The latched door which communicated with the staircase had been burst open, and a small brown bear had rushed erect into the room, and, with a cry, had thrown itself on Mrs. Gullick's bosom.

"Well, if ever I 'ad a fright!" that worthy lady exclaimed, turning toward the startled Maitland, and embracing at the same time the little animal in an affectionate clasp. "Well, if ever there was such a child as you, Lizer! What is the matter with you now?"

"Oh, mother," cried the bear, "I dreamed of that big Bird I saw on the roof, and I ran down-stairs before I was 'arf awake, I was that horful frightened."

"Well, you just go up-stairs again—and here's a sweet-cake for you—and you take this night-light," said Mrs. Gullick, producing the articles she mentioned, "and put it in the basin careful, and knock on the floor with the poker if you want me. If it wasn't for that bearskin Mr. Toopny was kind enough to let you keep, you'd get your death o' cold, you would, running about in the night. And look 'ere, Lizer," she added, patting the child affectionately on the shoulder, "do get that there Bird out o' your head. It's just nothing but indigestion comes o' you and the other children—himps they may well call you, and himps I'm sure you are—always wasting your screws on pasty and lemonade and raspberry vinegar. Just-nothing but indigestion."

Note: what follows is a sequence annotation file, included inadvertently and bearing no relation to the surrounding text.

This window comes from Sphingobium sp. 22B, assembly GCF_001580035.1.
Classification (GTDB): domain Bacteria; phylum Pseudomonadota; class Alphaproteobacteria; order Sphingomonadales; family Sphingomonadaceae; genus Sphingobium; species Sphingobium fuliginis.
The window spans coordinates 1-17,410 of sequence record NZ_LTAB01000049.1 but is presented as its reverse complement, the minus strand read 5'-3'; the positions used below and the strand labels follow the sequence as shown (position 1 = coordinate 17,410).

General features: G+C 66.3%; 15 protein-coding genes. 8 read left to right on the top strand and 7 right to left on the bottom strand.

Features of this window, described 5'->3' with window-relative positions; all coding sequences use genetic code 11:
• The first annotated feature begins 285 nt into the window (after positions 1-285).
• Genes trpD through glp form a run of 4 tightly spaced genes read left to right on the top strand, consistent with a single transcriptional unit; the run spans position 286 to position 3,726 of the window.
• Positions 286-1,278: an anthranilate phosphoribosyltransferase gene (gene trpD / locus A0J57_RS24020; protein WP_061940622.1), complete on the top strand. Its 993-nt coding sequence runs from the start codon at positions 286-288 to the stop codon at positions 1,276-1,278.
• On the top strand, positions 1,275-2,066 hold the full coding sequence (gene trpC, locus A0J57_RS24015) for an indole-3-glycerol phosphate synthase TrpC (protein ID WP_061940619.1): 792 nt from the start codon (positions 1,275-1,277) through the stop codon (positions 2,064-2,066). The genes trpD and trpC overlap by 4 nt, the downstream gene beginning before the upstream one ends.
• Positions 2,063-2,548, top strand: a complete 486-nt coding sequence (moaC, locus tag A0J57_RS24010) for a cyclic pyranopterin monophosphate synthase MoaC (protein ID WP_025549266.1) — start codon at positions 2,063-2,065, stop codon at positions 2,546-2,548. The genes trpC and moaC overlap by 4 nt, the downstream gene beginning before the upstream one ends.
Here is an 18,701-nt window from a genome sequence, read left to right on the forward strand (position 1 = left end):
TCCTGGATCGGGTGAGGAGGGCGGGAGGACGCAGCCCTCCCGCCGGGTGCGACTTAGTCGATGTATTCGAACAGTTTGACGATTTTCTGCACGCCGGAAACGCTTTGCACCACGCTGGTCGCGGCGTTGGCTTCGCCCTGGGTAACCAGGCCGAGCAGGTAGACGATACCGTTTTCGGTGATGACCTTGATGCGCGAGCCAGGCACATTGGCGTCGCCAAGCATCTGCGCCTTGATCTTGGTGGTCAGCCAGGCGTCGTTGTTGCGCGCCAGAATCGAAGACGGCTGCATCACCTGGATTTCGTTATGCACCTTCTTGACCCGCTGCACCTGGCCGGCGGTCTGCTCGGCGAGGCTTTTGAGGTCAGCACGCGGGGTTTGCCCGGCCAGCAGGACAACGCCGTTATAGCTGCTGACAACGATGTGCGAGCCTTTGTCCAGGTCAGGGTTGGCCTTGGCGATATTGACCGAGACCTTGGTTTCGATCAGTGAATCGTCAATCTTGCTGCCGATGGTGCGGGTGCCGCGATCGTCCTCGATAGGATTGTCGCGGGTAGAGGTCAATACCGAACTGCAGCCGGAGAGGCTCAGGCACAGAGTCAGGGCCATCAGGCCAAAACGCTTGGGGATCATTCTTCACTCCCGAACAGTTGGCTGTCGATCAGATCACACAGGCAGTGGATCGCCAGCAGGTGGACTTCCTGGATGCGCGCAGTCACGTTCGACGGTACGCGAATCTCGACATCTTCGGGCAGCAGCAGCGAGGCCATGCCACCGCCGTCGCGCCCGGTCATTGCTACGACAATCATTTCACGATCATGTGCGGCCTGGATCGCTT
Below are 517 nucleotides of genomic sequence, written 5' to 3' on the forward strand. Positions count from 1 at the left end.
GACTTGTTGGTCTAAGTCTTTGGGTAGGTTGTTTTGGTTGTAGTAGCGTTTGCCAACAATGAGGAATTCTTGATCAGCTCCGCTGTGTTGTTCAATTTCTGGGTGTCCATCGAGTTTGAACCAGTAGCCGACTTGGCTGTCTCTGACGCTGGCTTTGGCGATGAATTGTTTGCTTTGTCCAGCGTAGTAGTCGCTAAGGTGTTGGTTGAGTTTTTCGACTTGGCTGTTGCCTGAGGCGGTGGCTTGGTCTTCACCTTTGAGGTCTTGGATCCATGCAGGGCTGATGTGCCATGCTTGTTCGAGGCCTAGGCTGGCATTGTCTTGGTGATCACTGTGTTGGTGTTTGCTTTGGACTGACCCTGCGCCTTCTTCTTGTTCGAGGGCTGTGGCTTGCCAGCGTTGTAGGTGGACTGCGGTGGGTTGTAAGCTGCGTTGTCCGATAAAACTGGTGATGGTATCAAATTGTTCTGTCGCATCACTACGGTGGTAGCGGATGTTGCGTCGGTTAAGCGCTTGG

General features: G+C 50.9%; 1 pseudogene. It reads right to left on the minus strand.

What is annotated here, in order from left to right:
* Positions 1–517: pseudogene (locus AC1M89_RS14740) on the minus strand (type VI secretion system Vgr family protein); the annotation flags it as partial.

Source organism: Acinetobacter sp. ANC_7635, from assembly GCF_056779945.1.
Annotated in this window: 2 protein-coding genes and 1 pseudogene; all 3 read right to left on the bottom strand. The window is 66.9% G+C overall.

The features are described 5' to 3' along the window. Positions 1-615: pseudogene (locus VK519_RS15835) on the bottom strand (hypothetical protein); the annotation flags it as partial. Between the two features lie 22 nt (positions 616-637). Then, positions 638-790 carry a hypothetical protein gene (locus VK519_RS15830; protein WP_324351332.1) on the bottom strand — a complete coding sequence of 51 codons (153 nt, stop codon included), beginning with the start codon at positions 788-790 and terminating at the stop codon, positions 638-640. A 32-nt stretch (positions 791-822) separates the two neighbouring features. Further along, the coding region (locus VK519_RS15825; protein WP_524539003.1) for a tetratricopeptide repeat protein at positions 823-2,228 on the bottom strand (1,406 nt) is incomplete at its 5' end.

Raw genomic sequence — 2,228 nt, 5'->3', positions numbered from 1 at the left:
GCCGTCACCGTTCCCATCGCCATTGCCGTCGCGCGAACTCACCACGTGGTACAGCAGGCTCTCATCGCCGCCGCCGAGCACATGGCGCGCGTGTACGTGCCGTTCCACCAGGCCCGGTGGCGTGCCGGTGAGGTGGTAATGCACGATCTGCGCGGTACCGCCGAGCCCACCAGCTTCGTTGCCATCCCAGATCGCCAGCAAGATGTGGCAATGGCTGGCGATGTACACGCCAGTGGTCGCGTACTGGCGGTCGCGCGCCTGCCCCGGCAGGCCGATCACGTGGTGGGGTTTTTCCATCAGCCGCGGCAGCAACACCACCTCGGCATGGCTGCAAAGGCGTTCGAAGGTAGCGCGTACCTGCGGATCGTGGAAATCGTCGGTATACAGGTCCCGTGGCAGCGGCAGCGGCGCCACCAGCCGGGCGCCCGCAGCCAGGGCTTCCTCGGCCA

Thus admonished, the bear once more threw its arms, in a tight embrace, about Mrs. Gullick's neck; and then, without lavishing attention on Maitland, passed out of the door, and could be heard skipping up-stairs.

"I'm sure, sir, I ask your pardon," exclaimed poor Mrs. Gullick; "but Lizer's far from well just now, and she did have a scare last night, or else, which is more likely, her little inside (saving your presence) has been upset with a supper the Manager gave all them pantermime himps."

"But, Mrs. Gullick, why is she dressed like a bear?"